If you search for my kids online, you’ll find barely a trace of them. Not only do I not post any information or photos of them, I have also taught them to erase their own digital footprints.
My children, whom I will call Woody and Harriet, are six and nine. They use fake names online — always. They use software to block online tracking, and instead of Googling homework assignments, they use a search engine that doesn’t store any data about their queries. They have stickers that cover their computer cameras. Harriet, my older child, uses an encryption program to scramble her calls and texts to my cellphone, using passwords that are 20 characters long.
Why go to such extremes at such a young age? Because if I don’t do anything to help my children learn to protect themselves, all their data will be swept up into giant databases, and their identity will be forever shaped by that information.
They won’t have the freedom I had as a child to transform myself. In junior high school, for example, I wore only pink and turquoise. But when I moved across town for high school, I changed my wardrobe entirely and wore only preppy clothes with penny loafers. Nobody knew about my transformation because I left no trail, except a few dusty photographs in a shoebox in my parents’ closet. Try that in the age of Facebook.
Even worse, if my children leave their data lying around, they will face all the risks of what I call our “dragnet nation,” in which increased computing power and cheap data storage have fueled a new type of surveillance: suspicionless, computerized, impersonal and vast in scope. Criminals could use my kids’ data to impersonate them for financial fraud. Extortionists could seize control of their computers’ Web cameras and blackmail them with nude photos. And most terrifyingly, their innocent online inquiries would be forever stored in databases that could later place them under suspicion or be used to manipulate them financially.
Persuading my kids to care about privacy wasn’t easy. To them, “privacy” was just a word that meant “no.” Privacy was the reason they couldn’t post videos on YouTube or sign up for kids’ social networks. Privacy is the reason I complained to their teachers about posting pictures of them on a blog that wasn’t password-protected. So I began my family privacy project by explaining to my daughter how strong passwords would let her keep secrets from me — and her nosy younger brother.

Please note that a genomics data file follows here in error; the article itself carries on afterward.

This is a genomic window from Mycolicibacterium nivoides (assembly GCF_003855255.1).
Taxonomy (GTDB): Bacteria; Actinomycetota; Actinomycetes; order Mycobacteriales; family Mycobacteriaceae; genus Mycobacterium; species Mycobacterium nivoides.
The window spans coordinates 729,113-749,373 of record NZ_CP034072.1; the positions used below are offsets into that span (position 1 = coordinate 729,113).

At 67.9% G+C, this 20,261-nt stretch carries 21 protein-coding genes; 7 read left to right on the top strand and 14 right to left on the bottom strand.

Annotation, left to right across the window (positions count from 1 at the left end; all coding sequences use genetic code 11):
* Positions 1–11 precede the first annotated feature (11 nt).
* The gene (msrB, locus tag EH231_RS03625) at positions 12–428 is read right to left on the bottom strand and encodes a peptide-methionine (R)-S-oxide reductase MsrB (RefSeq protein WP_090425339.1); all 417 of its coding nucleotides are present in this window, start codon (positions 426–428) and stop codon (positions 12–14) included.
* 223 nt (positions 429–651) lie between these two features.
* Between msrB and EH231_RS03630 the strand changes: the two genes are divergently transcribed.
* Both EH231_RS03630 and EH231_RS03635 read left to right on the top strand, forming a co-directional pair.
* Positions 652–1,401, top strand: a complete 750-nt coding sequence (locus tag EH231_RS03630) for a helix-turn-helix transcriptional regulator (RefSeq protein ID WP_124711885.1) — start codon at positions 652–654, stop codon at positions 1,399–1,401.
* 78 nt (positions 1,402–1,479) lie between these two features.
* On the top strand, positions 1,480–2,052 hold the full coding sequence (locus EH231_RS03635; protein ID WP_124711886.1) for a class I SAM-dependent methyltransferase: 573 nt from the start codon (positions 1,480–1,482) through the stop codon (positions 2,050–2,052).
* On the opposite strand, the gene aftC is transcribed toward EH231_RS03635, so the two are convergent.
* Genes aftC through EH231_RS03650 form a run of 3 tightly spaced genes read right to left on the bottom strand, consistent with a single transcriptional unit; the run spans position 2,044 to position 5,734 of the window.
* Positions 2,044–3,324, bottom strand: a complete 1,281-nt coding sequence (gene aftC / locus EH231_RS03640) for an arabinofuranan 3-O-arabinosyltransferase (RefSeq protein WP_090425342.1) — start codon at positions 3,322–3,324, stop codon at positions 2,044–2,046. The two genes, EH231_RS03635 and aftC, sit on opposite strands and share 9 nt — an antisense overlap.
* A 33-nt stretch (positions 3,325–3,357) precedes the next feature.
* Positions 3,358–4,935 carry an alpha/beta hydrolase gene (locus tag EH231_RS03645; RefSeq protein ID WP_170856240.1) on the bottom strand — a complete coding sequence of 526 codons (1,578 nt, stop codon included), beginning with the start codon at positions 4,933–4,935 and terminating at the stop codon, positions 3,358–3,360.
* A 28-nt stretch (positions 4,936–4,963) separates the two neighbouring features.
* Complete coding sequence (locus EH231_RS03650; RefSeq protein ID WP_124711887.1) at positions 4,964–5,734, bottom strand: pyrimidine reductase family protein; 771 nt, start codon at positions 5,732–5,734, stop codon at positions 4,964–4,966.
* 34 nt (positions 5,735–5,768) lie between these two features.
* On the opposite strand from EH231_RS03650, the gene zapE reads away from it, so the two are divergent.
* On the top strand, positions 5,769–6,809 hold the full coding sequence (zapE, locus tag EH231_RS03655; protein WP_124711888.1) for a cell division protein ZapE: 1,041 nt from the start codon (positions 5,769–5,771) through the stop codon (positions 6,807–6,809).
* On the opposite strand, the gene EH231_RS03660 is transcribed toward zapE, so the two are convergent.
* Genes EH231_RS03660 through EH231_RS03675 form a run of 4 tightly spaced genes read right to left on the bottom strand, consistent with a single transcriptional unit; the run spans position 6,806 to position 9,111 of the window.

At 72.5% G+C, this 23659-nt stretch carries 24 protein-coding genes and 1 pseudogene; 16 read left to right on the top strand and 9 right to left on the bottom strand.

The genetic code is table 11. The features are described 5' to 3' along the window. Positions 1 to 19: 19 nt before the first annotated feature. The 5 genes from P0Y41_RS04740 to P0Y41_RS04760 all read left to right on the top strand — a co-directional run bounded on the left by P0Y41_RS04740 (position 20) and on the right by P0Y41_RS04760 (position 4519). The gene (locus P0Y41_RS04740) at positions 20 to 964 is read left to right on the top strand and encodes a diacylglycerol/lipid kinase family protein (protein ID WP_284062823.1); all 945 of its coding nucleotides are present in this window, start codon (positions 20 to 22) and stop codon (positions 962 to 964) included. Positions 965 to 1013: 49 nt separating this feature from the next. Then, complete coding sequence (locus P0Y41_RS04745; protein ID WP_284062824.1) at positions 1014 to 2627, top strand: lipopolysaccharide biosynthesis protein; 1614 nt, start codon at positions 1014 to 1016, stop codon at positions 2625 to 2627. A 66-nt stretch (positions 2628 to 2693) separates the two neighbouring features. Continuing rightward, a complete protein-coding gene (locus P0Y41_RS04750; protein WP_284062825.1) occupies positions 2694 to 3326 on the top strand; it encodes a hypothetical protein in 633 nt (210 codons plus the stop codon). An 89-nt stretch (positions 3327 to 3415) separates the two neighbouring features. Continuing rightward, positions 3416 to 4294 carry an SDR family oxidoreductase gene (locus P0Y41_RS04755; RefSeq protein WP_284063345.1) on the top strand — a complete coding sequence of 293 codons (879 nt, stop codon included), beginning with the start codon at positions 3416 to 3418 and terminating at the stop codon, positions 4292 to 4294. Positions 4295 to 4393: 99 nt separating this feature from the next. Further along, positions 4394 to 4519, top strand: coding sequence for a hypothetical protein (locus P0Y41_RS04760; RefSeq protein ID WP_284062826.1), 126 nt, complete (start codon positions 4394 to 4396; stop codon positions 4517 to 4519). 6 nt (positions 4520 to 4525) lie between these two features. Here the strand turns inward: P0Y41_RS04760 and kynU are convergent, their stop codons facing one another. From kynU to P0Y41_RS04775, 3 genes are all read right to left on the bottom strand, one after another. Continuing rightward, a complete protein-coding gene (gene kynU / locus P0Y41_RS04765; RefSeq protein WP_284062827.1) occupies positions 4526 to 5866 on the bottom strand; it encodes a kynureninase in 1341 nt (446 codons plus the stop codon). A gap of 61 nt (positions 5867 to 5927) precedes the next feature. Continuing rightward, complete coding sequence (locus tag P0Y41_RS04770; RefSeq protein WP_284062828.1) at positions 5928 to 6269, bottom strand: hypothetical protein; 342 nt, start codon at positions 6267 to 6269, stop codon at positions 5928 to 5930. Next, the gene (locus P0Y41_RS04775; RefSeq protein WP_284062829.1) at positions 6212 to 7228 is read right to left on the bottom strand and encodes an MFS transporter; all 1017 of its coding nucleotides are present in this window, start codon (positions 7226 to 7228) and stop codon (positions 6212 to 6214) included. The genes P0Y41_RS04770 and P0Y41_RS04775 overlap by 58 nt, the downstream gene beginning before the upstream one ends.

We began by using a password methodology known as Diceware, which produces passwords that are easy to remember but hard for hackers to crack. Diceware is deceptively simple: You roll a six-sided die five times and use the results to pick five random words from the Diceware word list, which contains 7,776 short English words. The resulting passwords look something like this: “alger klm curry blond puck.”
Harriet loved building strong passwords. Soon I began paying her to build passwords for me too. Eventually she branched out and started selling strong passwords to friends and family members for $1 each.
Excited by her successful business venture, Harriet soon became curious about some of the other experiments I’ve tried to reclaim my online privacy. She loved the fake identity that I created for some of my online accounts (“Ida Tarbell,” borrowing the name of a turn-of-the-century, muckraking journalist) and decided to use a fake name for her online accounts as well.
Harriet was also entranced by the encryption tools I used to turn my text messages and emails from plain text into huge blocks of code that could only be read by the intended recipient. So I set up an encryption app called Silent Circle so that she and “Ida” could exchange encrypted texts and phone calls.
Harriet also got interested in a program called Ghostery that I use to block online tracking. She particularly liked Ghostery’s logo—a cute little blue ghost that sits at the top right corner of her Web browser. So I installed Ghostery on her own computer, an old netbook that we got free when setting up our high-speed Internet connection. She began to view Ghostery as a videogame, with the goal being to find websites with the most trackers. “Mommy, I found one with 41 trackers!” she crowed, running into my room toting her computer.
Harriet even started to like DuckDuckGo, a privacy-protecting search engine whose logo is a cheerful duck in a bow tie. I set it up as her default search engine, and she happily showed the duck off to her friends.
To keep outside snoops away from the family iPad, we found an app from Brian Kennish, a former Google engineer who quit to build privacy-protecting software. His powerful Disconnect Kids app captured all the traffic leaving our iPad and blocked any contact with a list of known mobile tracking companies. I thought the app’s invisible whirring was quite clever, but Harriet was disappointed that it lacked a videogame aspect: She couldn’t see how many trackers it was blocking.
After Harriet had used Disconnect Kids for a while without breaking any of her other apps, I decided to install Disconnect Kids on my own iPhone. Sure, it was a kids’ app, but I had been struggling to block ad tracking on my phone—and this was the best solution I’d seen yet.
Now, whenever I glance at Disconnect Kids’ dancing green robot on my iPhone, I remember that my kids and I face the same online challenges. After all, what’s the difference between privacy-protecting software for kids and adults when all of our data is being swept up equally indiscriminately?